Rasheida Colon was about eight months pregnant when she went to The Rhoads Garden, a flower shop and garden center in North Wales in Montgomery County, to get some plants.
She happily browsed for an hour or two, but when she went to the bathroom, she saw a lot of blood. She turned to other people at the store for help, leaving a trail of blood behind her.
She told them she was 36, pregnant, with a medical condition called placenta previa, where the placenta covers the opening to the cervix, where the baby would come out. The main symptom is heavy bleeding, and the biggest risk is that the bleeding could threaten the life of the mother and child.
“I was even shouting out my blood type just in case I needed to get a blood transfusion,” she said. “I just kept saying, ‘Please, just save my baby.’”
Someone called 911. Shoppers and staff at the store asked her to sit down. She was reluctant; she didn’t want to get blood all over the furniture.
But eventually she sat down and the people around her kept her calm. Somebody got her blankets to be comfortable.
“I couldn’t even speak. I started to lose so much blood. I started getting, like, a little jittery, a little lightheaded.”
She managed to make a video call to her doctor, Dr. Shawn Mattson at Jefferson Abington Hospital, who delivered Colon’s last two children, and happened to be on call that day.
“She’s like, in a pool of blood, essentially,” Mattson recalled. “That amount of bleeding is … dangerous for her. It’s dangerous for the baby.”
Colon had to get to a hospital, fast. The people in the store were chiming in to try and help.
“Women are kind of like popping out from behind her and they’re like, ‘Okay, where do you want us to take her? Like we called an ambulance. What should we do? You want to go to Abington? What about Lansdale?’”
An ambulance took her to Jefferson Abington Hospital because it happened to be the closest one. Mattson knew she was coming and alerted hospital staff. Normally, a patient with a placenta previa does not have a natural birth, but would get a scheduled C-section, because if the baby goes through the cervix in that situation, it would cause catastrophic bleeding, Mattson said.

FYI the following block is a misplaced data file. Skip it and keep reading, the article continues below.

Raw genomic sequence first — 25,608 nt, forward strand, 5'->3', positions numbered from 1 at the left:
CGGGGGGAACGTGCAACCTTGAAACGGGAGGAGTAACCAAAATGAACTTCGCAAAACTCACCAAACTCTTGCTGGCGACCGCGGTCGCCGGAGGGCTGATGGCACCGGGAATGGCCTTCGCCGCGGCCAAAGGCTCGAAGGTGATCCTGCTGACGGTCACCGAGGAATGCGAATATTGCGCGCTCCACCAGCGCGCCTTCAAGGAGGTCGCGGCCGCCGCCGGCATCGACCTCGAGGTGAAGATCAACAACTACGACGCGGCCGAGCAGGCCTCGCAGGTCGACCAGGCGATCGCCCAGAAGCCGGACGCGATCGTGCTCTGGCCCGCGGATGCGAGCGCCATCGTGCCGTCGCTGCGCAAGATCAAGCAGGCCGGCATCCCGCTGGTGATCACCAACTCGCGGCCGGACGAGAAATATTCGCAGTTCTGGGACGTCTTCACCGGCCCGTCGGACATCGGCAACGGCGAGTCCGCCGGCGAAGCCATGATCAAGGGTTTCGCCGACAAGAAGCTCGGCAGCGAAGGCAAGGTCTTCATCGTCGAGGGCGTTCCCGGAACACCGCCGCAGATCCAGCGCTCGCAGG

Colon and the baby were both okay, but she was bleeding heavily, so Mattson took her for an emergency C-section despite it being a preterm birth, eight months into the pregnancy.
“What could have been a really catastrophic outcome actually ended up from an obstetric, an emergency situation, she did really well,” Mattson said, crediting “the total strangers that … came to her rescue … to help her in this very traumatic moment, to help her remain calm and get her safely to a hospital and just like take good care of her.”
Colon said the people in the store were “there at the right place at the right time. They literally saved my life because it could have been so bad.”
The day after she delivered her baby, she got a phone call from Mike Kratz, the general manager of The Rhoads Garden. They had sent her some flowers, a gift basket, and a gift card. Kratz gave gift certificates to the two shoppers at the store that day who helped out.
“It’s … a feel good situation that we could do something to help somebody that’s in distress and have such a wonderful outcome,” he said, noting that he had never seen anything like that in more than 40 years working at the store.
Colon and the baby are home with the rest of the family, and both are doing well. She recently went back to The Rhoads Garden to finally get her shopping done.
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